Twitter Just Launched a Stand-Alone ‘Dashboard’ App for Small Businesses

With ideas for tweets, keyword tracking and more

Headshot of Marty Swant

Twitter is introducing a stand-alone app targeted at small businesses that want a better, quicker and cheaper way to manage their presence on the platform. 

Twitter Dashboard, as it's called, is designed for businesses—specifically, small and medium-sized businesses—to more easily track and engage with their audiences. The free app is still in beta but is available to all U.S. businesses via iOS devices. There's also a desktop web version.

"For businesses, Twitter is a place to share news, tell stories, and have conversations that support, educate, and delight their customers," Noah Pepper, Twitter's product and engineering manager, wrote in a blog post today. "It's a place for authentic interactions – but we know that creating these kinds of connections isn't always easy for businesses that are time and resource-constrained. That's why we built a brand new app to help the busy people behind these businesses."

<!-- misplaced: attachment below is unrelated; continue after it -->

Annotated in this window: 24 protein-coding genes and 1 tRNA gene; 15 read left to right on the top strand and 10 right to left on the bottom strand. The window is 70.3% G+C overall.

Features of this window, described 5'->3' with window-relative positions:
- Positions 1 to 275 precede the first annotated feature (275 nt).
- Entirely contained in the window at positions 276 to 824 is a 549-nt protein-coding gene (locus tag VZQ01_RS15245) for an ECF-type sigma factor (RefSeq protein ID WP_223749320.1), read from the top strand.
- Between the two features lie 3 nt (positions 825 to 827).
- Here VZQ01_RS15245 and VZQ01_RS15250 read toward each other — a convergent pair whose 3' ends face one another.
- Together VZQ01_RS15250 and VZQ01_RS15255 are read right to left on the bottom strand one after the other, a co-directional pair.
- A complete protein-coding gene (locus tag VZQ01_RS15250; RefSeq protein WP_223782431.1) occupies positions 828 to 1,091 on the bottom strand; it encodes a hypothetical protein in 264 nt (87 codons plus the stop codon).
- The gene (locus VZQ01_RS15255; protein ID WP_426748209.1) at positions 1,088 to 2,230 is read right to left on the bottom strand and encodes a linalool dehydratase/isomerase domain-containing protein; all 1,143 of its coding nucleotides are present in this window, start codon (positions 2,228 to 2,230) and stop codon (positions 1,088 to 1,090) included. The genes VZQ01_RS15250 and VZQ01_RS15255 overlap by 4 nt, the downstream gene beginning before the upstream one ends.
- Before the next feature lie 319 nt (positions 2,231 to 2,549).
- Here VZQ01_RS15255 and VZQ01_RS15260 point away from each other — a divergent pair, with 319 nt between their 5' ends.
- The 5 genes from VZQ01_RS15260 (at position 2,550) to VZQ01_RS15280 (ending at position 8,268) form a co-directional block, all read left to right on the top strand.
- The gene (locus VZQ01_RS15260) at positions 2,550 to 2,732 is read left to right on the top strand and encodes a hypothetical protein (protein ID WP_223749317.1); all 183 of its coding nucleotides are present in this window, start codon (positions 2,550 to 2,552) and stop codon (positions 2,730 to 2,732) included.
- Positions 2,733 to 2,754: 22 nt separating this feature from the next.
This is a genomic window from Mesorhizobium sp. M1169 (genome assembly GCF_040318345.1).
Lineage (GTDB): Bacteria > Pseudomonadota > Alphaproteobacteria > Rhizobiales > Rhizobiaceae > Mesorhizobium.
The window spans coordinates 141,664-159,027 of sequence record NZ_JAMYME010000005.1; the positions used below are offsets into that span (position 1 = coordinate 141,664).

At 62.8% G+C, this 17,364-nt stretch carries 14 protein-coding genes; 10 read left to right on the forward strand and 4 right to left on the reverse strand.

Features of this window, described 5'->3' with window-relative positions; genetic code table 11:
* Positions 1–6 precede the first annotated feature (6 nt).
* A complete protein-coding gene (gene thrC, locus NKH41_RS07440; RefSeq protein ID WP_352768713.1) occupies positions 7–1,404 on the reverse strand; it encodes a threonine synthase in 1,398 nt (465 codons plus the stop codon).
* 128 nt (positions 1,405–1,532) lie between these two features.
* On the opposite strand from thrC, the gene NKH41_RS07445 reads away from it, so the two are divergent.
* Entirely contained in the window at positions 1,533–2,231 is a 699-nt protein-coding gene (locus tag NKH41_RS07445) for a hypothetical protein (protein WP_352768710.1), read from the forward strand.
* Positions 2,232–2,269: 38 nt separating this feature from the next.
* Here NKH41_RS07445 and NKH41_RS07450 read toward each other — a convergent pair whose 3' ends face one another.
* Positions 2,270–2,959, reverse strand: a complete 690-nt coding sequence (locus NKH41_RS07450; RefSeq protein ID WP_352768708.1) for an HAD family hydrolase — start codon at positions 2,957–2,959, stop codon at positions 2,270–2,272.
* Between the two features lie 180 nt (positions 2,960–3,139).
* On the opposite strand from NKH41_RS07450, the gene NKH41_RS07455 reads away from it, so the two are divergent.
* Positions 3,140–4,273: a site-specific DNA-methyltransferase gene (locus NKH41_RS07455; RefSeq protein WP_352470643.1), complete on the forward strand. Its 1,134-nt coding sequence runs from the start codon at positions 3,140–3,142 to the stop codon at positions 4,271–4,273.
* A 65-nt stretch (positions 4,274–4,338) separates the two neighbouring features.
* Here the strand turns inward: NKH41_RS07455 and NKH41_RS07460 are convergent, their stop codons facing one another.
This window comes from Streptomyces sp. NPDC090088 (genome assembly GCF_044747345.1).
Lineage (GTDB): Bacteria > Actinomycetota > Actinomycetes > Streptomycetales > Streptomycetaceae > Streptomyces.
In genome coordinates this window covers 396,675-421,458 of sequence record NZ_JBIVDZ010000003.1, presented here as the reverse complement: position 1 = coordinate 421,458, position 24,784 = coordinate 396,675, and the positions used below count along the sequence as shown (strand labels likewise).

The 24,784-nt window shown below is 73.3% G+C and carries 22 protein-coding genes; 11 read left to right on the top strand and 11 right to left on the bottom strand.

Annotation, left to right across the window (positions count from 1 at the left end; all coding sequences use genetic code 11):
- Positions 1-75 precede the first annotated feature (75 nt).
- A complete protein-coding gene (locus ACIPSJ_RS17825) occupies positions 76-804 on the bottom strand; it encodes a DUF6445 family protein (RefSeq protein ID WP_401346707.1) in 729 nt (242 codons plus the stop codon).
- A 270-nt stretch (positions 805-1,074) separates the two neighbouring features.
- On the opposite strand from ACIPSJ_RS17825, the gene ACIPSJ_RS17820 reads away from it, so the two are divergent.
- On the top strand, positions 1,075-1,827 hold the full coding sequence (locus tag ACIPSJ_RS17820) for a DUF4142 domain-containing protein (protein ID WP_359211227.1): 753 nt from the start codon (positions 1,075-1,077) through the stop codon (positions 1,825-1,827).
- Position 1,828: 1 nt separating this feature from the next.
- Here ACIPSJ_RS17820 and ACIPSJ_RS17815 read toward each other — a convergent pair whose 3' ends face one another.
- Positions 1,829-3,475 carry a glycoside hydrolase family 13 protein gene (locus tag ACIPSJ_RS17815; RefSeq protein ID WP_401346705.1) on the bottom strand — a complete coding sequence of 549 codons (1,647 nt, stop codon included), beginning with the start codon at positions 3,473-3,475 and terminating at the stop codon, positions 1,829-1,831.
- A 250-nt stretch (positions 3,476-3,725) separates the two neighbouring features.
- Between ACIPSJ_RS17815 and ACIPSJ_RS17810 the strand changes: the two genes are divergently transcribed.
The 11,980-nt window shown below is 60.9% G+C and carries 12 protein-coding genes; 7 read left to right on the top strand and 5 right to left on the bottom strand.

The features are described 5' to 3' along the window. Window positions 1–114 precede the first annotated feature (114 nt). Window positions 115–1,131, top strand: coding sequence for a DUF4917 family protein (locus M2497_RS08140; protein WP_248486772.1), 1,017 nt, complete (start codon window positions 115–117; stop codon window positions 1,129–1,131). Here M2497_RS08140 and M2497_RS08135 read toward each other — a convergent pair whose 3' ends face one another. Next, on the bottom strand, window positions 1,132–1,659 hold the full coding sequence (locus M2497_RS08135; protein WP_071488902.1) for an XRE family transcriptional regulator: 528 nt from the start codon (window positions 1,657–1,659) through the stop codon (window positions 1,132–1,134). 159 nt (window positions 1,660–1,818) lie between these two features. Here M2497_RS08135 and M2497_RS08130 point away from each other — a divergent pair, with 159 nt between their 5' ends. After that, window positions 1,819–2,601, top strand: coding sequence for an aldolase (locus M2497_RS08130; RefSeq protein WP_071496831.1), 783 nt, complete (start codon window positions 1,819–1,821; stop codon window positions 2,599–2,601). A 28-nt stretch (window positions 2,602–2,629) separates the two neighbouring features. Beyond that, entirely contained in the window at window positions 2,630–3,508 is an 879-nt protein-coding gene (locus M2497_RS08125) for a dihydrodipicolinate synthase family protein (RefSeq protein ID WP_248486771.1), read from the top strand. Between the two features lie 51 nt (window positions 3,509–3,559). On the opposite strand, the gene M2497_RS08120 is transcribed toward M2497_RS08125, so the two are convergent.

Social media managers can use Twitter Dashboard to schedule tweets and set up custom feeds to track what's being said about a particular business. They can also track keywords and use the tools in the app to brainstorm ideas for tweets.

Pepper gave these examples:

"If you work at a restaurant, a tip like, 'Your team is as unique as your business. Tweet a surprising fact about one of your team members,' might remind you to share some recent recognition your chef received. Or, if you're an interior designer, seeing, 'Share the love. Like and Retweet kind words from your customers,' might prompt you to Retweet a customer's excited reaction to one of your recent projects."

Of course, those ideas might come off as too simple (or cheesy) for more savvy marketers. But for those just starting to stretch their wings, it might give them the confidence to take flight—which is exactly what Twitter needs if it's going to increase engagement on the platform.

@martyswant Marty Swant is a former technology staff writer for Adweek.